Wire Printing Knowledge
Wire

Wire Stitching

Wire stitching is divided into two categories: saddle wire and side wire stitching.

Saddle Wire

Saddle stitched books are constructed with sheets that are printed front and back that represent four pages of a book. The sheets of four pages are stacked with other sheets in the correct page order and then stapled along the fold line or saddle. The stapling is accomplished on equipment that cuts staples from a continuous roll of wire mounted on the machine and inserts them into the paper. Some machines can do the folding and stitching in one operation. Many booklet manufacturers use this multiple task equipment to increase efficiency.

 

Common Cover Types

Two of the most popular types of covers used
for saddle stitched booklets are the standard cover and the self cover.

 

Page "Creep"

Saddle stitched binding can work for volumes up to 128 pages (32 sheets, printed with 2 pages front and back) if the paper stock is thin enough, but it just isn't practical for anything larger. The larger the quantity of sheets that are saddle stitched, the greater the problem with a phenomenon called page "creep". Creep refers to the inner sheets sticking out further than those closer to the outside, because of the paper thickness. When the edges are trimmed flush after stitching, the width of the innermost sheet will be the shortest in the book, with each successive sheet being wider than the next one, working from the inside of the book to the outside. The printed area of each page will appear to get further from the outside margin, as you go from the inside of the book to the outside. To compensate for this, the pages are "shingled", which means that the inner margin, or "gutter", is increased on the pages working from the inside of the book to the outside. The gutter gets successively wider page-by-page. The outside page has the widest gutter and the inside page has the narrowest gutter. Increasing the gutter moves the printed area closer to the outside margin. When the pages of the book are trimmed flush, the printed copy appears to cover the same portion of each page. This procedure is not normally performed on booklets with only a few pages because the effects of creep are minimal on publications with few pages.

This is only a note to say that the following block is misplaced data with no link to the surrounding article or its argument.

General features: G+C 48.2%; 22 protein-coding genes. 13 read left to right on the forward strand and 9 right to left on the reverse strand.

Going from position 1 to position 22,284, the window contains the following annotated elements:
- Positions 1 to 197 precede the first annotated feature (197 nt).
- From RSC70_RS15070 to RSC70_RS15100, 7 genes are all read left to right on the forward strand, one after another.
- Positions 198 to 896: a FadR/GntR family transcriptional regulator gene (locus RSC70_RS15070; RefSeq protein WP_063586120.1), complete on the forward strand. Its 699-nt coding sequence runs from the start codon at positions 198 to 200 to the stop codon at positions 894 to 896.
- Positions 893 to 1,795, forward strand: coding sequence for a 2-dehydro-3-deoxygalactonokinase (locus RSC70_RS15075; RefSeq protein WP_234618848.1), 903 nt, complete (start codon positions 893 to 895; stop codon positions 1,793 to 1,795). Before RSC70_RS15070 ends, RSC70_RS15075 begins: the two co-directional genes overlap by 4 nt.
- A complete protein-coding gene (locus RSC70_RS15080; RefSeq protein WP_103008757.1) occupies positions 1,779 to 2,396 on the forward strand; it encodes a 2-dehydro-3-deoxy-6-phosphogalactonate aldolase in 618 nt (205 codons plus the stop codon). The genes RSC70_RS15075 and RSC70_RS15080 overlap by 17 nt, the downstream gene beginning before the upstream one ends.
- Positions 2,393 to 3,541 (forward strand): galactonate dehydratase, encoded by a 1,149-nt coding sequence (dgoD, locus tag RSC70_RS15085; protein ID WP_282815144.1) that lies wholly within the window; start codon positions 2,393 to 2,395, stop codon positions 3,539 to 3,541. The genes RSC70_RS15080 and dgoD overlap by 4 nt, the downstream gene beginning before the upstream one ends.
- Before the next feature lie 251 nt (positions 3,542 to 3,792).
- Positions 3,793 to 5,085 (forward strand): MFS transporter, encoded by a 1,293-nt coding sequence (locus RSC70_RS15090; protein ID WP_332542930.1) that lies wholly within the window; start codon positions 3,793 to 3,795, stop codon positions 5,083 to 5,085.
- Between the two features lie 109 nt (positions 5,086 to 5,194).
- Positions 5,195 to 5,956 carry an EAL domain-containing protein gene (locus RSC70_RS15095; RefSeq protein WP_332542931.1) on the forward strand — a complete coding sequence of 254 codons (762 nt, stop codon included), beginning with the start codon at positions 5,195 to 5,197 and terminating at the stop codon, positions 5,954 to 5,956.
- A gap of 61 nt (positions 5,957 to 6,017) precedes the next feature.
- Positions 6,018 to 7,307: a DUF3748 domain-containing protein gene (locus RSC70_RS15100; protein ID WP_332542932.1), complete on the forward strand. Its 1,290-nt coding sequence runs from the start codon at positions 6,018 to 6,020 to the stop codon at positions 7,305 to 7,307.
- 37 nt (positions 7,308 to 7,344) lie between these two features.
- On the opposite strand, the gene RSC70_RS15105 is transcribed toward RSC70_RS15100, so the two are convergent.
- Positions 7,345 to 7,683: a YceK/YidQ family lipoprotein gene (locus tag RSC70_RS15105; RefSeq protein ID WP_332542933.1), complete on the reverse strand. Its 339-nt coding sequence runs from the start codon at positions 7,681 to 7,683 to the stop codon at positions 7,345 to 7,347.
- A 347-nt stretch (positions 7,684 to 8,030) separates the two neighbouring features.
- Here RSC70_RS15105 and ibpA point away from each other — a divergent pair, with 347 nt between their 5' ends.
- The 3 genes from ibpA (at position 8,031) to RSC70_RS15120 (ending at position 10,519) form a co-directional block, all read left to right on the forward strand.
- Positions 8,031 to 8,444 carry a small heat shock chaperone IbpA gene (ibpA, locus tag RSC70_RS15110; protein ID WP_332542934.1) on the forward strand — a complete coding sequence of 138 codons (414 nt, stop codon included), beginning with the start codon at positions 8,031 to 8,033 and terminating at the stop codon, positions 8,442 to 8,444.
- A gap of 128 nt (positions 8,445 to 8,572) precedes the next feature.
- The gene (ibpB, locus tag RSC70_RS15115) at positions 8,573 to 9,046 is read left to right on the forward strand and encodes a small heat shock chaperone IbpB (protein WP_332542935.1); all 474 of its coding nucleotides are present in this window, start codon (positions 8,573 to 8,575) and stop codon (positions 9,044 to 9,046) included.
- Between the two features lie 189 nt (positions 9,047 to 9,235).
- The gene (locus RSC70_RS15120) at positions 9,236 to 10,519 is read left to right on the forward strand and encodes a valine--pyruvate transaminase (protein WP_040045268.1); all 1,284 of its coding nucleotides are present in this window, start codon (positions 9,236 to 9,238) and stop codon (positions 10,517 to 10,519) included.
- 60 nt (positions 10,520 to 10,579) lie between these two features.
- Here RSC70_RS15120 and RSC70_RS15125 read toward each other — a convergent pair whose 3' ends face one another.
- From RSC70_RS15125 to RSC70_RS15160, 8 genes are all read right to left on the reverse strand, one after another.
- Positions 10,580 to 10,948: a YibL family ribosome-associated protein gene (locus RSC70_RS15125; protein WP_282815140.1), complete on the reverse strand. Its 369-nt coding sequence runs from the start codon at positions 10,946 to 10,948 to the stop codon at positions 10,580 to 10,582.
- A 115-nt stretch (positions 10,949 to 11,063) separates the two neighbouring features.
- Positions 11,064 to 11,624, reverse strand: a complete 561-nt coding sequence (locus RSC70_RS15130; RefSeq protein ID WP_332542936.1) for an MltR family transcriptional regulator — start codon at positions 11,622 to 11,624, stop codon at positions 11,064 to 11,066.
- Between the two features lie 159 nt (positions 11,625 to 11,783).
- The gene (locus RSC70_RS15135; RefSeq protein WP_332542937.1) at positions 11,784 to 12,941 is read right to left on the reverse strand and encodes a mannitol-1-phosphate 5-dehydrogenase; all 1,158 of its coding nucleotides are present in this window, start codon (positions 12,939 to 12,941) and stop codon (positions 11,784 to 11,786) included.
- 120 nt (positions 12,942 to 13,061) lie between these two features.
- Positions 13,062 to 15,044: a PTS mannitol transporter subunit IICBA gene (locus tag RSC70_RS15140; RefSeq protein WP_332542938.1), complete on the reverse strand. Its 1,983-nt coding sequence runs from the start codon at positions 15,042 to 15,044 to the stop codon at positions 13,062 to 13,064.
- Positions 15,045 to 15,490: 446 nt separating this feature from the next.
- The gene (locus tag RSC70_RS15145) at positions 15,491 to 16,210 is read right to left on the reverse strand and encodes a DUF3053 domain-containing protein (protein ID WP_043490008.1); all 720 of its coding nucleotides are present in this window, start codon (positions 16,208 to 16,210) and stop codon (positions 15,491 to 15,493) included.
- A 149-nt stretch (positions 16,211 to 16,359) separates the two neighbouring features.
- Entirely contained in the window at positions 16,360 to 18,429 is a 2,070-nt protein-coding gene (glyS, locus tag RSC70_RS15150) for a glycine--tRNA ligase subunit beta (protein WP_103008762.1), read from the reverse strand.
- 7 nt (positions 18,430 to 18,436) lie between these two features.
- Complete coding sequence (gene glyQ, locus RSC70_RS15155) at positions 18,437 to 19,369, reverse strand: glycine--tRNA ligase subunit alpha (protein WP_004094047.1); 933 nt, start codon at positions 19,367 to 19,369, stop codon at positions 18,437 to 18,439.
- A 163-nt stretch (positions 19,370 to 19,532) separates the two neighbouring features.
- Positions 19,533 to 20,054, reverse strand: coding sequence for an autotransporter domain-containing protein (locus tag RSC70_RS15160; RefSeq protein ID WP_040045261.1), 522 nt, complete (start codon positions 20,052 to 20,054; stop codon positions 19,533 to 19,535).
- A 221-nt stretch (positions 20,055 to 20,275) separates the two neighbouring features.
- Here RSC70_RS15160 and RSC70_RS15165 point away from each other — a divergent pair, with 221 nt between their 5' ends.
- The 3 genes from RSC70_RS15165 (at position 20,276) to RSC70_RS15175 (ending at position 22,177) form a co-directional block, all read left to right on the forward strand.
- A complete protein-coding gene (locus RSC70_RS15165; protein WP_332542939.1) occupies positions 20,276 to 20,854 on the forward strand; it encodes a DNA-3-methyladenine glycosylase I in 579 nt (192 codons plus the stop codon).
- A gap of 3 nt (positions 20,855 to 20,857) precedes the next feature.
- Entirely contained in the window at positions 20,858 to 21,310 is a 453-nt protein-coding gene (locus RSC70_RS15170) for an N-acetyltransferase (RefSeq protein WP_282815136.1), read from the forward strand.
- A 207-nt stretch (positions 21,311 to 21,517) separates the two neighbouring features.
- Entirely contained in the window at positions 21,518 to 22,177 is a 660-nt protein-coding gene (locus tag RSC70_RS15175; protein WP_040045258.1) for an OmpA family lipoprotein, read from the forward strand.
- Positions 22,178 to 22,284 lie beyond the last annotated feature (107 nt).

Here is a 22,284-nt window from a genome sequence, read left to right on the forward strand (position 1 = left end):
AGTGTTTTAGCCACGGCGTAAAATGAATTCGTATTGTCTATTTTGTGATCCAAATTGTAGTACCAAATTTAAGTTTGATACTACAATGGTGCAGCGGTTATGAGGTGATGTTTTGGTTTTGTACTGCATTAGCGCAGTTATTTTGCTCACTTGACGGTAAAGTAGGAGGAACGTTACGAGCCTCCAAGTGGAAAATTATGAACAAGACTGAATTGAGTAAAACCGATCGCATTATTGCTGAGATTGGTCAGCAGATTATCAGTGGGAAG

Side Wire

With side wire stitching, staples are inserted into the pages in the inner margin. The staples are inserted from the front side of the book through the pages to the back. Side wire binding can be used when the book is too thick to be saddle stitched. Side wire binding does not allow the book to be opened flat and an extra allowance for the inner margin must be made to allow for the staples. Covers for these books are usually scored so that they can be opened easily and neatly. The binding area can also be covered with decorative tape not only to hide the staples, but to also provide added strength to the binding and make the book easier to handle (staples will not catch on other books).

 

 


 

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